Friday, July 30, 2010

#46: Harold Buttram

Advisor for the Medical Voices Vaccine Information Center, the kind of center you really should run away from as fast as you can if you have a medical condition (the center also promotes our previous loon, Rashid Buttar). Buttram is a notoriously vile anti-vaccine crank, conspiracy theorist and promoter of dubious practices and alternative medicine. A sympathetic presentation is here. He is also a member of the infamous Association of American Physicians and Scientists, which publishes Journal of American Physicians and Surgeons (discussed here)
and uses Andy Schlafly as legal representative.

Dr. Buttram is perhaps most infamous for claiming that the shaken baby syndrome is really due to vaccine injury rather than physical trauma and has published articles in his Association’s journal and elsewhere defending that claim. As a consequence he was personally responsible for almost getting baby murderer Alan Yurko off the hook (another witness for the defense was Mohammed Al-Bayati). As if the facts don’t prove his lunacy, Dr. Buttram also has his own page on That should settle it.

Diagnosis: Unintentionally evil loon of the kind that is all too common. Needs to be stopped, but even if he is there’s ten more to take his place.

(btw, a good post on denialism in general can be found here)

Wednesday, July 28, 2010

#45: Rashid Buttar

Among the most belligerent quacks in the States, Dr. Buttar is a medical doctor who, apart from his genuine qualifications, espouses a line of treatment for autism that is as bereft of scientific rigor as transcommunication (see previous post).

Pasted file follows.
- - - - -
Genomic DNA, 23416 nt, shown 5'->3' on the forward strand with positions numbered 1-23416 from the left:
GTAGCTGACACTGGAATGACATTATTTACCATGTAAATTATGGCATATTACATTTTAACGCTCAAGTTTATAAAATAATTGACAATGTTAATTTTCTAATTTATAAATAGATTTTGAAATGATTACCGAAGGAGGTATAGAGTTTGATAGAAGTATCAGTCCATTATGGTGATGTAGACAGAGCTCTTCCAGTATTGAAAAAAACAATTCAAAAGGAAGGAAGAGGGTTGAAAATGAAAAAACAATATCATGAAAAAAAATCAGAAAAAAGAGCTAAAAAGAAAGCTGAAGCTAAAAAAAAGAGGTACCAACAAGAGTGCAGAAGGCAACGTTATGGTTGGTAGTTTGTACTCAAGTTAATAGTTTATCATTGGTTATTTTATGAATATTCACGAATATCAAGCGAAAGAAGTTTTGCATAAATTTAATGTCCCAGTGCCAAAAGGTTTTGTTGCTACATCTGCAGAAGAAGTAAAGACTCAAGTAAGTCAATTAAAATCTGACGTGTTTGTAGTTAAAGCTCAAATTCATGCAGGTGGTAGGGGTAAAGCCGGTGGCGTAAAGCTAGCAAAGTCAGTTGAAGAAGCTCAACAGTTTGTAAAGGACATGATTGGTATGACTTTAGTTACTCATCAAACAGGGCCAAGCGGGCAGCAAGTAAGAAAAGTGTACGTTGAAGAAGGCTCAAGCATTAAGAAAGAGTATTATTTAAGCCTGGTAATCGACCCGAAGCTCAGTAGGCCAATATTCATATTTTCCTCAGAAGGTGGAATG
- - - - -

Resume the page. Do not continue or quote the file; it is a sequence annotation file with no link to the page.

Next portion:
Buttar has been under investigation by the North Carolina State Medical Board for a decade and for a variety of misconducts involving "unconventional treatments" to which he subjects autistic children and cancer patients - all for lots of money to line his pockets. He views the medical board, in his own words, as a "rabid dog."

Ultimately, the medical board has recommended restricting Dr. Buttar's license to prohibit him from treating children or patients with cancer. That hasn’t stopped him (discussed here; for a more neutral assessment go here).

Among his more famous autism treatments is the transdermal chelation cream (a.k.a. “Buttar’s butter”). He has been known to come up with some truly bizarre protocols to treat autism, with rumors that Dr. Buttar's armamentarium of woo even included urine injections to "boost the immune system". Of course the fees are exorbitant.

His cancer quackery is even worse, and Buttar has apparently said that ”it didn't matter what kind of cancer anybody had, he could cure it."

Uh oh.

And yes, it is there, all of it: Buttar believes most patients with cancer also have high levels of heavy metals, such as mercury, and other toxins, such as pesticides, because of environmental exposure”. His treatments include chelation, ozone therapy and hyperbaric oxygen chambers – dangerous, potentially lethal devices or regimes with not the slightest trace of evidential support for any claims to efficacy. He even has an AirEnergy Machine.